Geographic variation in gene flow from a genetically distinct migratory ecotype drives population genetic structure of coastal Atlantic cod (Gadus morhua L.)
Journal article, Peer reviewed
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OriginalversjonEvolutionary Applications. 2022, 15 (7), 1162-1176. 10.1111/eva.13422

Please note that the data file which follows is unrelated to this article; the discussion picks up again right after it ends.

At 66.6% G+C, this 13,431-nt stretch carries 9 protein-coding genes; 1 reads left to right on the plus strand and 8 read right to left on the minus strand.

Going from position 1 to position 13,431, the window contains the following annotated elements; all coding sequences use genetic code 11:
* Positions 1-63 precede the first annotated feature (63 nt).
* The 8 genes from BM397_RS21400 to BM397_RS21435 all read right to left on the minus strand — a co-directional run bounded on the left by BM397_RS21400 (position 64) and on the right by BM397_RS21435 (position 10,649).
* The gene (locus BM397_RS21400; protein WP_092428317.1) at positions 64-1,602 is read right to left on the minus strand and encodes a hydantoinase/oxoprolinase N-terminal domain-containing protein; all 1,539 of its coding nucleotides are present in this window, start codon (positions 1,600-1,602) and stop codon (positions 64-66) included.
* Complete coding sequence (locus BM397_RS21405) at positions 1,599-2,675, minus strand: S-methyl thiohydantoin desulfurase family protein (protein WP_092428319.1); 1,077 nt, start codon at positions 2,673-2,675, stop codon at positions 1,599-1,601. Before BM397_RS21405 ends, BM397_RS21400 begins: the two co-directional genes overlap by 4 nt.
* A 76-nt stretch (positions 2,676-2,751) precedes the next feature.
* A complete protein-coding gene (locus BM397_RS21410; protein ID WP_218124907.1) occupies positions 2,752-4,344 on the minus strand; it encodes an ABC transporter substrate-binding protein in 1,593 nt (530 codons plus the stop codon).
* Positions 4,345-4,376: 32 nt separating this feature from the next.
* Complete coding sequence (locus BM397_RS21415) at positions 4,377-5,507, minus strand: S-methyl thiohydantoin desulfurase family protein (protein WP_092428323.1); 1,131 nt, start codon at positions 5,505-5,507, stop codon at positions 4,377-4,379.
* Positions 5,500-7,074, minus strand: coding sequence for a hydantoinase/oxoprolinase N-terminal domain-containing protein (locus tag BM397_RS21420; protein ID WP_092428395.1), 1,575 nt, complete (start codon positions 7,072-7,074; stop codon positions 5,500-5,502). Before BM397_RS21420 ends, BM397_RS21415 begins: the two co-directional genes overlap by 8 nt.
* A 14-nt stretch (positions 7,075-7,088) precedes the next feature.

Identifying how physical and biotic factors shape genetic connectivity among populations in time and space is essential to our understanding of the evolutionary trajectory as well as the management of marine species. Atlantic cod is a widespread and commercially important marine species displaying several ecotypes with different life history strategies. Using three sets of SNPs: neutral, informative, and genome-inversion linked, we studied population genetic structure of ~2500 coastal Atlantic cod (CC) from 40 locations along Norway's 2500 km coastline, including nine fjords. We observed: (1) a genetic cline, suggesting a mechanism of isolation by distance, characterized by a declining FST between CC and North East Arctic Cod (NEAC—genetically distinct migratory ecotype) with increasing latitude, (2) that in the north, samples of CC from outer-fjord areas were genetically more similar to NEAC than were samples of CC from their corresponding inner-fjord areas, (3) greater population genetic differentiation among CC sampled from outer-fjord areas along the coast, than among CC sampled from their corresponding inner-fjord areas, (4) genetic differentiation among samples of CC from both within and among fjords. Collectively, these results permit us to draw two main conclusions. First, that differences in the relative presence of the genetically highly distinct, migratory ecotype NEAC, declining from north to south and from outer to inner fjord, plays the major role in driving population genetic structure of the Norwegian CC. Second, that there is limited connectivity between CC from different fjords. These results suggest that the current management units implemented for this species in Norway should be divided into smaller entities. Furthermore, the situation where introgression from one ecotype drives population genetic structure of another, as is the case here, may exist in other species and geographical regions, thus creating additional challenges for sustainable fisheries management.